Thanks. Please say hi to your sister for me. I hope she had a positive experience! Your question is a great one. Generally speaking, we expect the "climate dice" to be increasingly loaded towards more "sixes" (extreme heat) and fewer "ones" (extreme cold). Certainly, we see that for the U.S., where the incidence of extreme heat over extreme cold has doubled over the past several decades to where the records run 2-to-1 (in the absence of climate change, it should be 1-1). Last summer in the U.S. it was closer to 10-to-1. So we are seeing climate change in the collective rolling of the weather dice. W.r.t. the Moscow heat wave, the Rahmstorf finding was recently reaffirmed in an independent study using so-called "detection-plus-attribution" approaches by some scientists at Oxford.
Now, the extreme cold during parts of the winter in Europe for the past few years is very interesting. I would have guessed that there was no particular connection to climate change. However, a number of recent peer-reviewed articles have argued that there may indeed be a connection: the loss of Arctic Sea Ice in the summer and the impact that has one the transfer of heat form the Arctic ocean into the overlying atmosphere in fall and winter, may be perturbing the jet stream in such a way that you get more frequent wiggles favoring northerly (arctic) air flow over parts of Europe during winter. But the jury is still out on this. That's what makes the science so interesting. There are real uncertainties & controversies, and they have implications. Were that the discourse was over these issues, rather than the false debate we're still having in the public discourse about whether or not climate change is even real :(
28 February 2012 4:47PM
Given that the term "denier" has obvious holocaust denial connotations, do you think that your use of that word is:
1. unacceptable for a scientist to use
2. one that could incite certain elements to violence against people who question the concensus
Or do you consider it a reasonable term?

28 February 2012 5:06PM
Frankly, I think those who complain about this are often just producing crocodiles tears. As someone who lost relatives to the religious persecution of the jewish people, I would be as sensitive to anyone if I really though the use of the term has anything whatsoever do do with the holocaust. I find that argument quite disingenuous if not downright dishonest. For those who are denying mainstream science, the logical thing to call them is "deniers". they are certainly not "skeptics" and even "contrarian" doesn't always fit the bill. Given that some of the fiercest of our detractors have proudly declared themselves deniers (one such individual even wrote a book "The Deniers") I find that this argument has no currency at all. I suspect its often used as a somewhat disingenuous ploy to get journalists and other commentators to grant the highly undeserved term of "skeptic" to those who are nothing of the sort.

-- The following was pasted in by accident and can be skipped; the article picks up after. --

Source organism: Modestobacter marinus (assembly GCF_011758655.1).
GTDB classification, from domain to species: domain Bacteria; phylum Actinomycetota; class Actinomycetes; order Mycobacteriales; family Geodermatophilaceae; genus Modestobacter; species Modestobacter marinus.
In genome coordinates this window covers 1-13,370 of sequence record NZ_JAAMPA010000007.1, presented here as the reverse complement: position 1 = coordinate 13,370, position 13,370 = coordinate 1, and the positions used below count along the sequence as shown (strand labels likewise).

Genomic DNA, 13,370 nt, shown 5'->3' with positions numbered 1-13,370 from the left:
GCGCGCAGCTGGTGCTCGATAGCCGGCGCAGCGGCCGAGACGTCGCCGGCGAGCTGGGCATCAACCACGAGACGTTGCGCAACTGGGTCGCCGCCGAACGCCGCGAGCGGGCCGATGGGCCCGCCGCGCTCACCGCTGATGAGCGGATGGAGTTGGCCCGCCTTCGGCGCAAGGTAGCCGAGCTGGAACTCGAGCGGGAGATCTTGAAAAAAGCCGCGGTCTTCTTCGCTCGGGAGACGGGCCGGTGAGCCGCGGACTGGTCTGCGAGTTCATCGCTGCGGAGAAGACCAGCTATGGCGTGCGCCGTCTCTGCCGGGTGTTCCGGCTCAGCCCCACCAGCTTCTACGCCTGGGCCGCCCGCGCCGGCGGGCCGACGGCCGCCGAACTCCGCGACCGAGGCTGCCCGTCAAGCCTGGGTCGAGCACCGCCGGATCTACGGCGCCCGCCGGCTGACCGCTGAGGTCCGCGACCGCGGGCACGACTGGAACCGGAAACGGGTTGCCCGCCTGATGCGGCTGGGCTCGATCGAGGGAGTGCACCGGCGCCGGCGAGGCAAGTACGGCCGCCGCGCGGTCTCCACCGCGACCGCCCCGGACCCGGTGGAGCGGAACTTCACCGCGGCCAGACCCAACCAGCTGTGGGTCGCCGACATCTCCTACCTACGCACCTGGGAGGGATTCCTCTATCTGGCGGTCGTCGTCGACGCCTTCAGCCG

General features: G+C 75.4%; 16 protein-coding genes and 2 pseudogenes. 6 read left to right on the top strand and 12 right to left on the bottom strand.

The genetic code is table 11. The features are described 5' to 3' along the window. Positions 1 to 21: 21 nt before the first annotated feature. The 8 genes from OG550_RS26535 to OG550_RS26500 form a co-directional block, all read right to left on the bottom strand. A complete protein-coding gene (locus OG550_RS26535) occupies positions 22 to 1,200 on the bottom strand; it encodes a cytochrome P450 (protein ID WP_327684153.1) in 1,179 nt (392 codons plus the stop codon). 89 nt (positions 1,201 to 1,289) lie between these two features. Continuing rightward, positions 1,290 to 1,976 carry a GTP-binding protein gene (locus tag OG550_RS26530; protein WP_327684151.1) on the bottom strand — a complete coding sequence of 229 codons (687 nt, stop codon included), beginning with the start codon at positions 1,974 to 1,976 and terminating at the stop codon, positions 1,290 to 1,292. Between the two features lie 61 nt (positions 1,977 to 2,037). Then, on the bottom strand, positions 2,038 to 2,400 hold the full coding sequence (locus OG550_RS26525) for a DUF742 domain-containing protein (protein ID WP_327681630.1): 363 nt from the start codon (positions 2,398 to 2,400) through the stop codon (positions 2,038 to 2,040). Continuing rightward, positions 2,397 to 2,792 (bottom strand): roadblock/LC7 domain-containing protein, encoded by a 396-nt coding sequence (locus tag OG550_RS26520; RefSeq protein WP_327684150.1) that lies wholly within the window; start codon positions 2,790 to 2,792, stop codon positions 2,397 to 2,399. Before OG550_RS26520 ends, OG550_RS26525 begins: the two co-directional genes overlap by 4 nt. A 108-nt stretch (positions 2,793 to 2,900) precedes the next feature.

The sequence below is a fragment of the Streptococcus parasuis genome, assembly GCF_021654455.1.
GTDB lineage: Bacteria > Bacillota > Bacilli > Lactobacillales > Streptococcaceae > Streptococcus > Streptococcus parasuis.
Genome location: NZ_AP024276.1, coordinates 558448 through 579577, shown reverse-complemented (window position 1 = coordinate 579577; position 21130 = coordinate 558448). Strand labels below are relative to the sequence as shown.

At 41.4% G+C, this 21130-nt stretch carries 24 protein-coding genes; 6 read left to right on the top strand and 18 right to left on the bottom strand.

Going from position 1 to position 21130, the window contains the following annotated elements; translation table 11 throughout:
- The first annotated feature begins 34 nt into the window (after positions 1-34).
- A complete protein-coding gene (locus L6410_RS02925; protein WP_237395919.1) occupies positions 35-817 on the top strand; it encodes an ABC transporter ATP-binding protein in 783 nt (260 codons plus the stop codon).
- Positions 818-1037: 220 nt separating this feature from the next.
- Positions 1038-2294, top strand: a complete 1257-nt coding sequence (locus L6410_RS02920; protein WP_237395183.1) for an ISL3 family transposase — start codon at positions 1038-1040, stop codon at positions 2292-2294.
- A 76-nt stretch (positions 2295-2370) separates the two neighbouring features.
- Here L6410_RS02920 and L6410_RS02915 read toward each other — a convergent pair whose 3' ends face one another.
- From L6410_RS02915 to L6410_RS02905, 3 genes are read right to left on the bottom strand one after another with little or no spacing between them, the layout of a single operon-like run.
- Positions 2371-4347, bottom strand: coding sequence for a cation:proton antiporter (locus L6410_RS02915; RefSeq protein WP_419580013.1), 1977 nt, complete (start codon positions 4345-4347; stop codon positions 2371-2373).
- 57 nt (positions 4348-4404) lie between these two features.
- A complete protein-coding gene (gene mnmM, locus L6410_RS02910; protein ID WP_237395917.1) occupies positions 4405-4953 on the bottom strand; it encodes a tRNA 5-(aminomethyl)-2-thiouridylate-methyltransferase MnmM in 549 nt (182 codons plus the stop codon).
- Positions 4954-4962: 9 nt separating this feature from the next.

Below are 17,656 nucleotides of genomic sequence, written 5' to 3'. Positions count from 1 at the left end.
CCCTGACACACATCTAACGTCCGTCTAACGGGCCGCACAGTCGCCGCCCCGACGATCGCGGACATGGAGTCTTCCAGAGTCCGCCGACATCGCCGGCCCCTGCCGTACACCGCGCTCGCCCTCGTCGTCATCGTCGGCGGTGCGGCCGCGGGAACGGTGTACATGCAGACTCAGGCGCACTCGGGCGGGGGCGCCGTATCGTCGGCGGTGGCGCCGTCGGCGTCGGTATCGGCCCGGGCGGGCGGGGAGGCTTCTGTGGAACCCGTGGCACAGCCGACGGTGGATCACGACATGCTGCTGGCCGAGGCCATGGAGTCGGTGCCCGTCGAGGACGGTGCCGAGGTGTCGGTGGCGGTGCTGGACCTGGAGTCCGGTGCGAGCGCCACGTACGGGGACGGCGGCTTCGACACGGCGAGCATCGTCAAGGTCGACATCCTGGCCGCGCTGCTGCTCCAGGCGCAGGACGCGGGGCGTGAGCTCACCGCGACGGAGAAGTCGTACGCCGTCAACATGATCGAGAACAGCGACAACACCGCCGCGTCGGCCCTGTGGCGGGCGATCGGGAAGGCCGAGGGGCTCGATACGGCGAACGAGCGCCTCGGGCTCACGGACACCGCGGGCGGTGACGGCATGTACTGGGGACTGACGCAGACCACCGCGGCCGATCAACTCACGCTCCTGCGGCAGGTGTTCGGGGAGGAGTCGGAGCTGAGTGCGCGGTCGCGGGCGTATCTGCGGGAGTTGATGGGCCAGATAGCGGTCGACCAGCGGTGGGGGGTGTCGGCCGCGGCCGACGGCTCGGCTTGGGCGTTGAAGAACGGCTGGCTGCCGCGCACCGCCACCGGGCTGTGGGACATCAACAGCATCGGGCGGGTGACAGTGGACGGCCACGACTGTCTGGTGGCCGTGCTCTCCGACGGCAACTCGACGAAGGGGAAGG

Former Skeptic said...

Best question:

How do you feel about losing out on the Best Picture to Million Dollar Baby?

It was tough. But I got over it.

Anonymous said...

Dr. Jay Cadbury, phd.

Dr. Mann, Dr. David Evans has just laid out a very damaging case against your position.

He shows predictions by Dr. Hansen and the IPCC. It shows that all 1988 Hansen predictions have been wrong, along with all IPCC predictions.

Your thoughts?

Anonymous said...

Dr. Jay Cadbury, phd.

Dr. Mann,

there was a headline today that said "Global Warming is Making the World Colder" with headlines like that, is it safe to say your area of scientific expertise has devolved into a running joke?

a_ray_in_dilbert_space said...

Jaybird actually thinks that a "case" by a EE who doesn't understand positive feedback is damaging. Dude, don't change a thing, and above all, stay on the other side.

tonylearns said...

This CAN'T POSSIBLY be Michael Mann
I have read numerous descriptions of him on many blogs and he is a rigid, religious-fanatic-climate -change -warmist-zealot, who believes all the science is settled and is just a downright mean person.

Fortunately my world was turned back right0-side up when I read Dr. Cadbury's comments. At least HE is keeping up his end with the one-sided-uncritical-acceptance-of-any-information-as long-as-it-goes-against-the-possibility-of-ACC comments.

Someone to carry the denier flag high with none of that self hatred other deniers who shun the term show!

Anonymous said...

Great to see Professor Mann getting such positive exposure. Hero.

About his detractors, well, as Huxley used to say about the anti-Darwinists "Every whale has his louse".

Anonymous said...

Dr. Jay Cadbury, phd.


you're right. I don't understand how there is a positive feedback system that amplifies co2 warming by 400%.

Also remember, it wasn't Richard Lindzen who had to take speech classes, that would be James Hansen.

EliRabett said...

Cite please for that 400%. Eli suspects the usual shenanigans with a dose of the new climate math.

a_ray_in_dilbert_space said...

So, Jaybird, care to explain why Earth is 33 K warmer than its blackbody temperature if there is not a significant positive feedback.

We know there are positive feedbacks--Claussius-Clapeyron equation for water vapor, anyone?

I would recommend reading Knutti on feedback and sensitivity.